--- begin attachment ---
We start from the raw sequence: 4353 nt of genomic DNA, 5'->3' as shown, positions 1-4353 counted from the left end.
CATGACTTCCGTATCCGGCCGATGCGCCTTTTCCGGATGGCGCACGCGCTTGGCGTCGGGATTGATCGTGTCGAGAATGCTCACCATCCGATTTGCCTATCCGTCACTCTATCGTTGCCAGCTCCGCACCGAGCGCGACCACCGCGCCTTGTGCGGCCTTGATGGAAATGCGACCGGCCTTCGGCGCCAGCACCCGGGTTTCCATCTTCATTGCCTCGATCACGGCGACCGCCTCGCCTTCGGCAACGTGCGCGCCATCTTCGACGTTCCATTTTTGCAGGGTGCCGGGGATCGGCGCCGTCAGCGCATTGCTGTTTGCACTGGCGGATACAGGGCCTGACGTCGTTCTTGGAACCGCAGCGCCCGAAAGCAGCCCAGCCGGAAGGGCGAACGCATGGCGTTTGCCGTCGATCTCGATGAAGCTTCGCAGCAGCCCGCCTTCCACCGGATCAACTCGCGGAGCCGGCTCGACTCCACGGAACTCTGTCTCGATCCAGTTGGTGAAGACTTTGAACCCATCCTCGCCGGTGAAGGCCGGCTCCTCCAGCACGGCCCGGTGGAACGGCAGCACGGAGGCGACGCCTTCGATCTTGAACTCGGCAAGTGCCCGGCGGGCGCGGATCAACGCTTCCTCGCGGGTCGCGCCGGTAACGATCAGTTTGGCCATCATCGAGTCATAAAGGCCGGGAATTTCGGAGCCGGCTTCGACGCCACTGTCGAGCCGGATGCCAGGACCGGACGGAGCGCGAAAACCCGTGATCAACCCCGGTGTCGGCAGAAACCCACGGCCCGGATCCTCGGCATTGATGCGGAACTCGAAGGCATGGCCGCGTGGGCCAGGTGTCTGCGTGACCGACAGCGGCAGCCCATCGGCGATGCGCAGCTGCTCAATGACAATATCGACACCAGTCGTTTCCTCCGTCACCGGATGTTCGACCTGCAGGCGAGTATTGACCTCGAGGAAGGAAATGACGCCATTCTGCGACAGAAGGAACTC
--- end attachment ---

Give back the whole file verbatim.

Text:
We start from the raw sequence: 4353 nt of genomic DNA, 5'->3' as shown, positions 1-4353 counted from the left end.
CATGACTTCCGTATCCGGCCGATGCGCCTTTTCCGGATGGCGCACGCGCTTGGCGTCGGGATTGATCGTGTCGAGAATGCTCACCATCCGATTTGCCTATCCGTCACTCTATCGTTGCCAGCTCCGCACCGAGCGCGACCACCGCGCCTTGTGCGGCCTTGATGGAAATGCGACCGGCCTTCGGCGCCAGCACCCGGGTTTCCATCTTCATTGCCTCGATCACGGCGACCGCCTCGCCTTCGGCAACGTGCGCGCCATCTTCGACGTTCCATTTTTGCAGGGTGCCGGGGATCGGCGCCGTCAGCGCATTGCTGTTTGCACTGGCGGATACAGGGCCTGACGTCGTTCTTGGAACCGCAGCGCCCGAAAGCAGCCCAGCCGGAAGGGCGAACGCATGGCGTTTGCCGTCGATCTCGATGAAGCTTCGCAGCAGCCCGCCTTCCACCGGATCAACTCGCGGAGCCGGCTCGACTCCACGGAACTCTGTCTCGATCCAGTTGGTGAAGACTTTGAACCCATCCTCGCCGGTGAAGGCCGGCTCCTCCAGCACGGCCCGGTGGAACGGCAGCACGGAGGCGACGCCTTCGATCTTGAACTCGGCAAGTGCCCGGCGGGCGCGGATCAACGCTTCCTCGCGGGTCGCGCCGGTAACGATCAGTTTGGCCATCATCGAGTCATAAAGGCCGGGAATTTCGGAGCCGGCTTCGACGCCACTGTCGAGCCGGATGCCAGGACCGGACGGAGCGCGAAAACCCGTGATCAACCCCGGTGTCGGCAGAAACCCACGGCCCGGATCCTCGGCATTGATGCGGAACTCGAAGGCATGGCCGCGTGGGCCAGGTGTCTGCGTGACCGACAGCGGCAGCCCATCGGCGATGCGCAGCTGCTCAATGACAATATCGACACCAGTCGTTTCCTCCGTCACCGGATGTTCGACCTGCAGGCGAGTATTGACCTCGAGGAAGGAAATGACGCCATTCTGCGACAGAAGGAACTC